Hydraulic Pumps and Motors: Considering Efficiency
In a condition-based maintenance environment, the decision to change out a hydraulic pump or motor is usually based on either remaining bearing life or deteriorating efficiency, whichever occurs first.
Despite recent advances in predictive-maintenance technologies, the maintenance professional’s ability to determine the remaining bearing life of a pump or motor with a high degree of accuracy remains elusive.
Deteriorating efficiency, on the other hand, is easy to detect because it typically shows itself through increased cycle times. In other words, the machine slows down. When this occurs, quantification of the efficiency loss is not always necessary. Reason being, if the machine slows to the point where its cycle time is unacceptably slow, the pump or motor is changed out. End of story.
In certain situations, however, it can be helpful, even necessary, to quantify the pump or motor’s actual efficiency and compare it to the component’s native efficiency. And for this, an understanding of hydraulic pump and motor efficiency ratings is essential.
There are three categories of efficiency used to describe hydraulic pumps (and motors): volumetric efficiency, mechanical/hydraulic efficiency, and overall efficiency.
Volumetric efficiency is determined by dividing the actual flow delivered by a pump at a given pressure by its theoretical flow. Theoretical flow is calculated by multiplying the pump’s displacement per revolution by its driven speed. So if the pump has a displacement of 100 cc/rev and is being driven at 1,000 rpm, its theoretical flow is 100 liters/minute.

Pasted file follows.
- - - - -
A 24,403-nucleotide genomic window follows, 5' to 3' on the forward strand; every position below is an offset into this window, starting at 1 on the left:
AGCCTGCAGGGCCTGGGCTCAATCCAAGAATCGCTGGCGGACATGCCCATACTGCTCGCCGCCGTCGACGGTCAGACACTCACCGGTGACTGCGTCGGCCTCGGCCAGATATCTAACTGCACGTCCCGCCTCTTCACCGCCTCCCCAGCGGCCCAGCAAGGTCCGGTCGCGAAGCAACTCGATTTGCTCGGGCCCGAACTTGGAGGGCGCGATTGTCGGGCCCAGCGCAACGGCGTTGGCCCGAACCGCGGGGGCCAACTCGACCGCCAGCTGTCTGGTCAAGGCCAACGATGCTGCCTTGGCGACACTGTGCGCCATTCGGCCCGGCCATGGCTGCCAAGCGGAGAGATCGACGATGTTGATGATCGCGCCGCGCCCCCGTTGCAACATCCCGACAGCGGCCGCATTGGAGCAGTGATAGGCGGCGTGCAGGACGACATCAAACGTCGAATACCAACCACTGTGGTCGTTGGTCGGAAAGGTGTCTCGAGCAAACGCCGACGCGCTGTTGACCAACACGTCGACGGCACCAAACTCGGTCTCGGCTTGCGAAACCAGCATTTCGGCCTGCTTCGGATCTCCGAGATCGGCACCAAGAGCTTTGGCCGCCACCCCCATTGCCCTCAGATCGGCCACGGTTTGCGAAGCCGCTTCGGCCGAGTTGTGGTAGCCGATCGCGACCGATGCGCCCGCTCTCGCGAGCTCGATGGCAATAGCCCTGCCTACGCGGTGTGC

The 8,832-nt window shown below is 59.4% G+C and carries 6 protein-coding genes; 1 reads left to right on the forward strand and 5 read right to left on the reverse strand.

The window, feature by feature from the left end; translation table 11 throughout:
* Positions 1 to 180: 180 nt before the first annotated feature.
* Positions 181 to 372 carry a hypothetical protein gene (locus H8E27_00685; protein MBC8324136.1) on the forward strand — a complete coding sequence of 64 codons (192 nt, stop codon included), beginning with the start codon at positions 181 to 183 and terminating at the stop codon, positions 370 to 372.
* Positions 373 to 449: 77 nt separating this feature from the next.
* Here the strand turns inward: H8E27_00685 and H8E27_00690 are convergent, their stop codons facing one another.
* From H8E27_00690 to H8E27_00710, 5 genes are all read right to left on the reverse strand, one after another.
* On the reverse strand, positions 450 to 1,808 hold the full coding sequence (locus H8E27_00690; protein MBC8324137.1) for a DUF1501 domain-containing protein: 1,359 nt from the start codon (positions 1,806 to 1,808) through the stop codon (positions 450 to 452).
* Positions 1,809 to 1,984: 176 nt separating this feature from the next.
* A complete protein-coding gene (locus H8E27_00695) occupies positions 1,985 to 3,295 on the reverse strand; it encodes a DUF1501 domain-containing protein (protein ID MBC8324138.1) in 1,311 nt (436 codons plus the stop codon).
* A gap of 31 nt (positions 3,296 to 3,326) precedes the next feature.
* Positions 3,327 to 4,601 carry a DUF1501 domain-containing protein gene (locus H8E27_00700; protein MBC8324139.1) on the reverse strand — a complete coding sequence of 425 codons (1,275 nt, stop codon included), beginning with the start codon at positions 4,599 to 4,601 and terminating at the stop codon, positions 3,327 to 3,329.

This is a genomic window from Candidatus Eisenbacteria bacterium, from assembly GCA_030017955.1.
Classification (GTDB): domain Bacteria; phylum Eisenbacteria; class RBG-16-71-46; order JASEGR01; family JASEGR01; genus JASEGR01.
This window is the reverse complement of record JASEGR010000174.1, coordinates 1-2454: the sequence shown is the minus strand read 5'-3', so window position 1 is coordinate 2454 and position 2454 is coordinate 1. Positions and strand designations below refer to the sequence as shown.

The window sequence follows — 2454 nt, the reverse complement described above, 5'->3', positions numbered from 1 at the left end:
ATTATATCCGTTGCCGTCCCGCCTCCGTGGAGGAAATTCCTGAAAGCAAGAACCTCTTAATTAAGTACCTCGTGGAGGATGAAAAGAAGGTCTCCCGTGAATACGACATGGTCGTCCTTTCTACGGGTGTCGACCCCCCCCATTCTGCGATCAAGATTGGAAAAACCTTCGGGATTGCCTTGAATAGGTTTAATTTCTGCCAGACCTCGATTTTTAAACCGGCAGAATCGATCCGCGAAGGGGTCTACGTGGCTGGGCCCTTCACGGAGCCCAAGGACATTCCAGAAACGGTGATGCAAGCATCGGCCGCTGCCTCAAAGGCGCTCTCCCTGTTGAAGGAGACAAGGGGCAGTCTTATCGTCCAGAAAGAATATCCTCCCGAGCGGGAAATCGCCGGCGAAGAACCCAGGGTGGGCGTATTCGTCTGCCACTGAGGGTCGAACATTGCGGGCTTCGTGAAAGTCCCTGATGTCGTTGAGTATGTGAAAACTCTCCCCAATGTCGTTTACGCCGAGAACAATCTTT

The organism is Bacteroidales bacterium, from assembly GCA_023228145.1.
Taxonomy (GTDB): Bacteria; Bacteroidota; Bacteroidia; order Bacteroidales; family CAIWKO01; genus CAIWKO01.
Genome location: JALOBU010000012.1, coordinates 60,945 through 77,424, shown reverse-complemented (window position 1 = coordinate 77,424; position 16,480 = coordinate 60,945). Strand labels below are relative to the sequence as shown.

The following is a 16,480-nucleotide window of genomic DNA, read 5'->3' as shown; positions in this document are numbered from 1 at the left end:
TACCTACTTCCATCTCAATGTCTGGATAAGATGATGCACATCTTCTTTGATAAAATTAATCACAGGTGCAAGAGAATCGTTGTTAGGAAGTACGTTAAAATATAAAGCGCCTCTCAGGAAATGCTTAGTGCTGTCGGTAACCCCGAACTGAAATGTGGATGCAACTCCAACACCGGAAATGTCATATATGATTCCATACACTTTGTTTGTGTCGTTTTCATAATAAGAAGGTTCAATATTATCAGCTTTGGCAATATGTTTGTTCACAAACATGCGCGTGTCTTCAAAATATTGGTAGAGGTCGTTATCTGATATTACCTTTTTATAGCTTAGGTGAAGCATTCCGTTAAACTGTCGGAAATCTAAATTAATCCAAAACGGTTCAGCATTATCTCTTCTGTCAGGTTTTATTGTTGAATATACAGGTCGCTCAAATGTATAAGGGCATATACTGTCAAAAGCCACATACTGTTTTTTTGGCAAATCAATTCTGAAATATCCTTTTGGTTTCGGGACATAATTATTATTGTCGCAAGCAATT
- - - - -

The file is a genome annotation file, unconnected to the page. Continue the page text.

Actual flow has to be measured using a flowmeter. If when tested, the above pump had an actual flow of 90 liters/minute at 207 bar (3,000 psi), we can say the pump has a volumetric efficiency of 90% at 207 bar (90 / 100 x 100 = 90%).
Volumetric efficiency is what we use most in the field to determine the condition of a hydraulic pump based on its increase in internal leakage through wear or damage. But without reference to theoretical flow, the actual flow measured by the flowmeter would be meaningless.
A pump’s mechanical/hydraulic efficiency is determined by dividing the theoretical torque required to drive it by the actual torque required to drive it. A mechanical/hydraulic efficiency of 100% would mean if the pump was delivering flow at zero pressure, no force or torque would be required to drive it. Intuitively, we know this is not possible due to mechanical and fluid friction.
Like theoretical flow, theoretical drive torque can be calculated. For the above pump, in SI units: 100 cc/rev x 207 bar / 20 x π = 329 Newton meters. But like actual flow, actual drive torque must be measured, and this requires the use of a dynamometer. Not something we can—or need—to do in the field. For the purposes of this example, though, let’s assume the actual drive torque was 360 Nm. Mechanical/hydraulic efficiency would be 91% (329 / 360 x 100 = 91%).
Overall efficiency is simply the product of volumetric and mechanical/hydraulic efficiency. So continuing with the above example, the overall efficiency of the pump is 0.9 x 0.91 x 100 = 82%. Typical overall efficiencies for different types of hydraulic pumps are shown in Table 1.